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Low Back Pain Caused by Muscle Knots
Low back pain…Do you wake up it and feel it through the day?
As you get out of bed, does the pain in your back ever take your breath away or make you wince?
Do you move slowly? Do your hips feel “locked”?
As the day goes on do you find yourself massaging your low back or trying to find comfortable positions?
Many people go to their chiropractor for back pain and it feels better for awhile but the pain keeps returning. Muscle relaxants, anti-inflammatory drugs and pain-management pills can make the pain subside, but they do nothing for the source of the problem.
Did you know low back pain, among a long list of other aches and pains, can all be the result of muscle knots!?!
You do now!!
(Muscle knots are also known as trigger points and muscle spasms.)
Ok..now for a greater explanation of low back pain and muscle knots! Hang on….it’s a real life changer!
While it seems too simple of a solution that a muscle knot can cause so much pain; it’s actually easy to see if you take a closer look at the body’s intricacies……There are 600 muscles pulling on the 206 bones in the body. And those muscles are busy! Think of all the movements you do over the course of a day!
How Muscles Make You Move: Muscles originate (begin) at a stationary point in the body. The muscle then crosses over a joint and inserts (ends) onto another bone. As a muscle contracts it pulls on the insertion point in the direction of the origination point causing the joint to bend.
Low Back Pain Could Be Coming From Your Psoas and Your Iliacus Muscles…..my what?!
There is a muscle called the psoas (pronounced “so-as”) that originates along the front side of your lumbar spine. The muscle passes along the inside of your pelvis and then inserts into the inside/top of your thigh bone. When the psoas contracts you go from standing straight up to bending forward.
A second muscle, called the iliacus, is along the entire inside of your pelvis and then merges with the psoas, with both of them inserting at the inside/top of your pelvis. When your iliacus contracts, you lift up your leg to take a step.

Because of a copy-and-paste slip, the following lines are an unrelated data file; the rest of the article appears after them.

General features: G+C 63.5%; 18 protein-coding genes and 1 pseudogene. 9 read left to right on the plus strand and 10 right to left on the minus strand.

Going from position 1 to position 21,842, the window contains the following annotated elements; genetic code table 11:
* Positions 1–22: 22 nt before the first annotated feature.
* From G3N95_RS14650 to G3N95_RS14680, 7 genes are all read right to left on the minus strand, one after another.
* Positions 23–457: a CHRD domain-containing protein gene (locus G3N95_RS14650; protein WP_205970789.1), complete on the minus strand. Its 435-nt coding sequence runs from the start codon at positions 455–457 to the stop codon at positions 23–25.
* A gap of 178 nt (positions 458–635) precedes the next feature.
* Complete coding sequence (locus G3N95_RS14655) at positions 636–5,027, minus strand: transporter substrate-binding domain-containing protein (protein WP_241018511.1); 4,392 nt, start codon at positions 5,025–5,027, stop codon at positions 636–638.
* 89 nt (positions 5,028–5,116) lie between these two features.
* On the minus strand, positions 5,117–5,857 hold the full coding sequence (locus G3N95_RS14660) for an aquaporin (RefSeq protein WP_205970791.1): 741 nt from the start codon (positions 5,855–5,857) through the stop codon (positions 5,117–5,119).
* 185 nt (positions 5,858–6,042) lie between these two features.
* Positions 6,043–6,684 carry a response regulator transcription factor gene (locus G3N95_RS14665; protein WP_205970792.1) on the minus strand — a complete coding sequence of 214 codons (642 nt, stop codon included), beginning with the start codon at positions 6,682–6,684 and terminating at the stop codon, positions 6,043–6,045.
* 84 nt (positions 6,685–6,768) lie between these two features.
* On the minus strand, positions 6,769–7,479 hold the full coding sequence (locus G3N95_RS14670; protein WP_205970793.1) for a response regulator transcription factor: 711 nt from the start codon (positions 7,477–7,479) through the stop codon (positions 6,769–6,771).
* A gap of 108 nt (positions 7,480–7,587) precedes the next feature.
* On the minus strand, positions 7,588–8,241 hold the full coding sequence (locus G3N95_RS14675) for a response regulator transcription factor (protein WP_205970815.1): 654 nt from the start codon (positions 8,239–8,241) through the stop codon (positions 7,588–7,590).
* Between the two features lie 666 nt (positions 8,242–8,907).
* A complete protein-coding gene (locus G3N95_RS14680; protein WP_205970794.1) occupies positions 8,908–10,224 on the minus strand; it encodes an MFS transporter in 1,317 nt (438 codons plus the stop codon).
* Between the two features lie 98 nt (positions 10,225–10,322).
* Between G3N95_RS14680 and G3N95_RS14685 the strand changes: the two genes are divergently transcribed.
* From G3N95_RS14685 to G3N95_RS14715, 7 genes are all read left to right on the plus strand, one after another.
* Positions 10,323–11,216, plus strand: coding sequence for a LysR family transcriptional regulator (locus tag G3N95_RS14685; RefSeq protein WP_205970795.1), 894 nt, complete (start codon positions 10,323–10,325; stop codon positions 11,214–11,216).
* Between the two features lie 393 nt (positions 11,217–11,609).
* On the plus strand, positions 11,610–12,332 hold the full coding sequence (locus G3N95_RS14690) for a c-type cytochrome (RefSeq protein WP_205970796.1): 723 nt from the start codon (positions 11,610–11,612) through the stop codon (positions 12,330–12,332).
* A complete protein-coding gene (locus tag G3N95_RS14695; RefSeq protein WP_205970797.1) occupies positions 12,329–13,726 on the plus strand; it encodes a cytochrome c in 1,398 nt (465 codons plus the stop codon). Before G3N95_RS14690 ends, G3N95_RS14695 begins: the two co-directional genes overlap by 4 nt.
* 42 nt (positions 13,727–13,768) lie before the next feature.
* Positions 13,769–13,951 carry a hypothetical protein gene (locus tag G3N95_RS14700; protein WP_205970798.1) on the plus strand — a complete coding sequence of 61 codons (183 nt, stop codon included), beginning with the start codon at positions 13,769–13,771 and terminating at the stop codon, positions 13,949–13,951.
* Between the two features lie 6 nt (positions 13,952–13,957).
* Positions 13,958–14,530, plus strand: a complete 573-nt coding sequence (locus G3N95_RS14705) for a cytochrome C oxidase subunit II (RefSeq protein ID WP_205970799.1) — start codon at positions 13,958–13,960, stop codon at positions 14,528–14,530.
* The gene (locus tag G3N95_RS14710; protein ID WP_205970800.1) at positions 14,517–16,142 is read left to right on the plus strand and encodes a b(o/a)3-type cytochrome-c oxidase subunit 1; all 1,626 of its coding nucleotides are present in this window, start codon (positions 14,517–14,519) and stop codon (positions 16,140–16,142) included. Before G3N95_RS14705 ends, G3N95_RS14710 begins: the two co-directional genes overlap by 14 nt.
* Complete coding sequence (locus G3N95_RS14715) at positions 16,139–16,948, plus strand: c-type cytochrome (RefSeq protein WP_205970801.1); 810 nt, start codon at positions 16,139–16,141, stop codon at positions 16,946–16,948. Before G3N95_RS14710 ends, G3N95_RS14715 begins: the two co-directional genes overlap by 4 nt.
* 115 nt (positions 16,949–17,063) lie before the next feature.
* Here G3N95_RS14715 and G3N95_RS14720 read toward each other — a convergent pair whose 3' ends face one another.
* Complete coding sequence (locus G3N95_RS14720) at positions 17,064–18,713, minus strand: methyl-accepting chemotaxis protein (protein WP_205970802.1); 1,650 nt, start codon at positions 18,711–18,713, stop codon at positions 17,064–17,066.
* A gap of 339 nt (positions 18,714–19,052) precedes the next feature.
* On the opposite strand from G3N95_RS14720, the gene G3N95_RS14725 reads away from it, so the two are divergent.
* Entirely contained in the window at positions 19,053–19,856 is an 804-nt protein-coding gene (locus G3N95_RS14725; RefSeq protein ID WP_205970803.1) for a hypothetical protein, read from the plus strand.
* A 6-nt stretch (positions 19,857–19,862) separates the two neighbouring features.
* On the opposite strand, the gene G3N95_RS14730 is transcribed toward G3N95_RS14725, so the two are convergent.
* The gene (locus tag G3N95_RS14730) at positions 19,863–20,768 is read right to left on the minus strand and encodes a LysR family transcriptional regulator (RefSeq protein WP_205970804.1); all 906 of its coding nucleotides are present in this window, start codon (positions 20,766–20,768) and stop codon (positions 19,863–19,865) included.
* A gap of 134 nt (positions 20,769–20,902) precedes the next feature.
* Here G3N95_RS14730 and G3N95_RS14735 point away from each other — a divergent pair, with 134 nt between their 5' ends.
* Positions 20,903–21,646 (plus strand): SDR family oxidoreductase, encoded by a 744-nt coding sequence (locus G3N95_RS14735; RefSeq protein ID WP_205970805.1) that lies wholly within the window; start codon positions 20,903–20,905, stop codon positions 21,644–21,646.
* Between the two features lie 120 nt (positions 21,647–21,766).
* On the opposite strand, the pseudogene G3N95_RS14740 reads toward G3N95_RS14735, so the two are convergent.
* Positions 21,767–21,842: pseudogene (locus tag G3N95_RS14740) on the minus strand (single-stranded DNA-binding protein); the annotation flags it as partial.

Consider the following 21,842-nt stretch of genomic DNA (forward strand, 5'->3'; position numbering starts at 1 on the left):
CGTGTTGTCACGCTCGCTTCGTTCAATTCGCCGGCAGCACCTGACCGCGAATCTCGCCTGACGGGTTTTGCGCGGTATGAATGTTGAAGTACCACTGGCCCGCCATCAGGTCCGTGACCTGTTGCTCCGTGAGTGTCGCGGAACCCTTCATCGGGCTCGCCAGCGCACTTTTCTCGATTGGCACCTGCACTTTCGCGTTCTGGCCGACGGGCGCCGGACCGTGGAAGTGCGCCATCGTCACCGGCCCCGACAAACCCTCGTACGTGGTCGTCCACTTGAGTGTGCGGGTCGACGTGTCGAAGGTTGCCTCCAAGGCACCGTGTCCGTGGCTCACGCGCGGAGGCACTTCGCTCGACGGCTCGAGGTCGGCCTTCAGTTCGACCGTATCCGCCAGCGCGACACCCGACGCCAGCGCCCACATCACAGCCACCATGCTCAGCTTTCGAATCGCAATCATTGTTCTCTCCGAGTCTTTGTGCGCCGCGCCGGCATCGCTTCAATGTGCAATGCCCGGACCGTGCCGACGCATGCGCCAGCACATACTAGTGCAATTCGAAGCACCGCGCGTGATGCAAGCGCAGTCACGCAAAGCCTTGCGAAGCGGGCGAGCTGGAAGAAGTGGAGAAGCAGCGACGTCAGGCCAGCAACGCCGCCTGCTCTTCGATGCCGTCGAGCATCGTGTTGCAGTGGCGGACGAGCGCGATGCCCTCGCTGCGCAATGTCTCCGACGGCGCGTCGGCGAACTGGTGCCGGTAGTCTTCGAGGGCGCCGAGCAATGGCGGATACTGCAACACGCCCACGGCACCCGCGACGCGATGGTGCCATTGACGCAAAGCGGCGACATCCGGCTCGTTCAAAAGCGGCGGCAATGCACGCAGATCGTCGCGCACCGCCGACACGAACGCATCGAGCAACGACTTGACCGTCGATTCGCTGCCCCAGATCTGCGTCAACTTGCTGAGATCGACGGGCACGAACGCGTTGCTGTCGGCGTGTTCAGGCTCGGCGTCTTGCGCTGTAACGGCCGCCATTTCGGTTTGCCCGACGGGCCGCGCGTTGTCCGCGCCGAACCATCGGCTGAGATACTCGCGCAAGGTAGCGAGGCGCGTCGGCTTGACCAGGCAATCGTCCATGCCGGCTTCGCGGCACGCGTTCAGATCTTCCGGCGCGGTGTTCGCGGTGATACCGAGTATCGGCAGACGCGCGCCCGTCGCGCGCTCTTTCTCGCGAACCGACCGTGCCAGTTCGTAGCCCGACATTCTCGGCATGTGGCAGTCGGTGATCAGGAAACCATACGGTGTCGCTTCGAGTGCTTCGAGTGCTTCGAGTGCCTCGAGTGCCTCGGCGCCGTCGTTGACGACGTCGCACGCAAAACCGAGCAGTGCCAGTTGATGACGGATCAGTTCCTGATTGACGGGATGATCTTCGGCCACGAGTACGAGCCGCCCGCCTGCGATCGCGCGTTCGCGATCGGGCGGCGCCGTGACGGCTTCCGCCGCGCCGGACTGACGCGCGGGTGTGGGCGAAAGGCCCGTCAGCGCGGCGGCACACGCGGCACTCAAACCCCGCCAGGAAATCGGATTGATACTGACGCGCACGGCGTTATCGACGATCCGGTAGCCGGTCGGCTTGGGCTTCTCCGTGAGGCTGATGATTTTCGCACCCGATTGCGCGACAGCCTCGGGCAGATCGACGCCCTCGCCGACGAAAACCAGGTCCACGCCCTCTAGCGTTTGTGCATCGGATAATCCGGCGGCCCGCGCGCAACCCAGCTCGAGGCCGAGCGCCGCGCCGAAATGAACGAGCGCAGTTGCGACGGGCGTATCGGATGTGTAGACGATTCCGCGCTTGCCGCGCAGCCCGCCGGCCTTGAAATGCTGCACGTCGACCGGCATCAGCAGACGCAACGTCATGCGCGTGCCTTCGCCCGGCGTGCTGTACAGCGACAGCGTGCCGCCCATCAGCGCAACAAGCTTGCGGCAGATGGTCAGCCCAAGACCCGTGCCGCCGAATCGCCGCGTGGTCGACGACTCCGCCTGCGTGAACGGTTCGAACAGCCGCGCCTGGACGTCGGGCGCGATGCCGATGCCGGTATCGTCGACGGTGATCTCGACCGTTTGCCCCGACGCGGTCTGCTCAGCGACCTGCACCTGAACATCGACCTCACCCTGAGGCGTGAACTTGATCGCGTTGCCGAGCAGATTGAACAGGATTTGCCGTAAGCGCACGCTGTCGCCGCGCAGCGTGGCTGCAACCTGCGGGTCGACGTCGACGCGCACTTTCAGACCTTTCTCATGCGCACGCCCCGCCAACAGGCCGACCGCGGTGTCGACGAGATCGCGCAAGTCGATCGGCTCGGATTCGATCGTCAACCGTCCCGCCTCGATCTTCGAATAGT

Together the two muscles are called iliopsoas. These two muscles control your sitting, walking, and bending movements. That’s a lot of work!
Do a little experiment: Stand straight up. Place one of your fingers a few inches above your belly-button. Place another finger on the top of your thigh bone. Now bend forward. Can you see how your muscles have to shorten in order to make that movement? Now stand straight again. Lift up your right leg. Do you see again how the muscles shorten to make this movement too?
Every time you sit down these muscles contract to pull you into that position and then stay shortened the entire time you are sitting. Think of the hours you do that every day!
Sitting is actually the #1 cause of low back pain because it is a repetitive strain on the muscles.
And I’m sorry to tell you if you sleep with your knees bent you are doing the same movement; the only difference is you are lying down. So in this case, sleeping on your side is a repetitive strain on your body!
Here’s where it can get painful.
As your iliopsoas stays contracted the whole time you are sitting or sleeping with your knees bent, it is pulling your lumbar vertebrae forward and down.
When you stand up, the shortened muscles pull on your lumbar bones and this can cause pain in your lower back!
All this repetitive motion causes pain!!! Pain in the form of spasms. (aka trigger points or muscle knots)
NO MORE SUFFERING FROM LOW BACK PAIN!
You can easily release trigger points in your muscles with self-applied pressure techniques, the Julstro Method.
And once you have released the trigger points you can then stretch safely, Hatha Yoga style!
I cannot stress enough the importance of stretching for a lifetime of vitality, but before you ever stretch a muscle, you must release the spasms in the muscle fibers first. This is why I joined Ana Johnson & JoAnne Schaub to create a system that combines the Julstro self-treatments taught in Treat Yourself to Pain-Free Living with the traditional stretching postures taught in Hatha Yoga.
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